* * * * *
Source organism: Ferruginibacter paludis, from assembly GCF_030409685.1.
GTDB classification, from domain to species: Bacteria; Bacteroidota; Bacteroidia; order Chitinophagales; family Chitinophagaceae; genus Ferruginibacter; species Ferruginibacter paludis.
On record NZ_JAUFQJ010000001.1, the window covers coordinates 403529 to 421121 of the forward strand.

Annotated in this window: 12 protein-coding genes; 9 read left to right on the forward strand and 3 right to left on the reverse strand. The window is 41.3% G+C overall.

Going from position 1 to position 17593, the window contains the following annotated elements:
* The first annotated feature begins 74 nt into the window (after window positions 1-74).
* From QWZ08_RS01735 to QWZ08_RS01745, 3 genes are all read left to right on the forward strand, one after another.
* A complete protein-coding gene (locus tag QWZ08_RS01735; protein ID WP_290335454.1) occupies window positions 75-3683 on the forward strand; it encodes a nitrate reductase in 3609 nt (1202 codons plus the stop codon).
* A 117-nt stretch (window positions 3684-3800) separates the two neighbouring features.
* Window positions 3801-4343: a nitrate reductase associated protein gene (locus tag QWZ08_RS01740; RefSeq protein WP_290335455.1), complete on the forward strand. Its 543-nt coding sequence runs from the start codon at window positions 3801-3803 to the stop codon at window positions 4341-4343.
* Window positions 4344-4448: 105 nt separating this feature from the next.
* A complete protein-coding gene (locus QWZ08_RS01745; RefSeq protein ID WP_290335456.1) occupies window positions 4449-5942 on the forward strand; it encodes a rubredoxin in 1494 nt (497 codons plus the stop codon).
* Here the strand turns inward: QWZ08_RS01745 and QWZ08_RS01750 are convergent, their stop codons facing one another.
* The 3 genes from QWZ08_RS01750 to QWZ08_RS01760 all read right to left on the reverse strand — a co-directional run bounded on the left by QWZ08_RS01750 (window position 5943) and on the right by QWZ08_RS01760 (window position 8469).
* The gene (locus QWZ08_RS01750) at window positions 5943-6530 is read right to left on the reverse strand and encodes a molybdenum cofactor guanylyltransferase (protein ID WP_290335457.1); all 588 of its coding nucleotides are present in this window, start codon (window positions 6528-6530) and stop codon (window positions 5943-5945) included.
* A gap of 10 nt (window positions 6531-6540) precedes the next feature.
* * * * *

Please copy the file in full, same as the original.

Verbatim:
Source organism: Ferruginibacter paludis, from assembly GCF_030409685.1.
GTDB classification, from domain to species: Bacteria; Bacteroidota; Bacteroidia; order Chitinophagales; family Chitinophagaceae; genus Ferruginibacter; species Ferruginibacter paludis.
On record NZ_JAUFQJ010000001.1, the window covers coordinates 403529 to 421121 of the forward strand.

Annotated in this window: 12 protein-coding genes; 9 read left to right on the forward strand and 3 right to left on the reverse strand. The window is 41.3% G+C overall.

Going from position 1 to position 17593, the window contains the following annotated elements:
* The first annotated feature begins 74 nt into the window (after window positions 1-74).
* From QWZ08_RS01735 to QWZ08_RS01745, 3 genes are all read left to right on the forward strand, one after another.
* A complete protein-coding gene (locus tag QWZ08_RS01735; protein ID WP_290335454.1) occupies window positions 75-3683 on the forward strand; it encodes a nitrate reductase in 3609 nt (1202 codons plus the stop codon).
* A 117-nt stretch (window positions 3684-3800) separates the two neighbouring features.
* Window positions 3801-4343: a nitrate reductase associated protein gene (locus tag QWZ08_RS01740; RefSeq protein WP_290335455.1), complete on the forward strand. Its 543-nt coding sequence runs from the start codon at window positions 3801-3803 to the stop codon at window positions 4341-4343.
* Window positions 4344-4448: 105 nt separating this feature from the next.
* A complete protein-coding gene (locus QWZ08_RS01745; RefSeq protein ID WP_290335456.1) occupies window positions 4449-5942 on the forward strand; it encodes a rubredoxin in 1494 nt (497 codons plus the stop codon).
* Here the strand turns inward: QWZ08_RS01745 and QWZ08_RS01750 are convergent, their stop codons facing one another.
* The 3 genes from QWZ08_RS01750 to QWZ08_RS01760 all read right to left on the reverse strand — a co-directional run bounded on the left by QWZ08_RS01750 (window position 5943) and on the right by QWZ08_RS01760 (window position 8469).
* The gene (locus QWZ08_RS01750) at window positions 5943-6530 is read right to left on the reverse strand and encodes a molybdenum cofactor guanylyltransferase (protein ID WP_290335457.1); all 588 of its coding nucleotides are present in this window, start codon (window positions 6528-6530) and stop codon (window positions 5943-5945) included.
* A gap of 10 nt (window positions 6531-6540) precedes the next feature.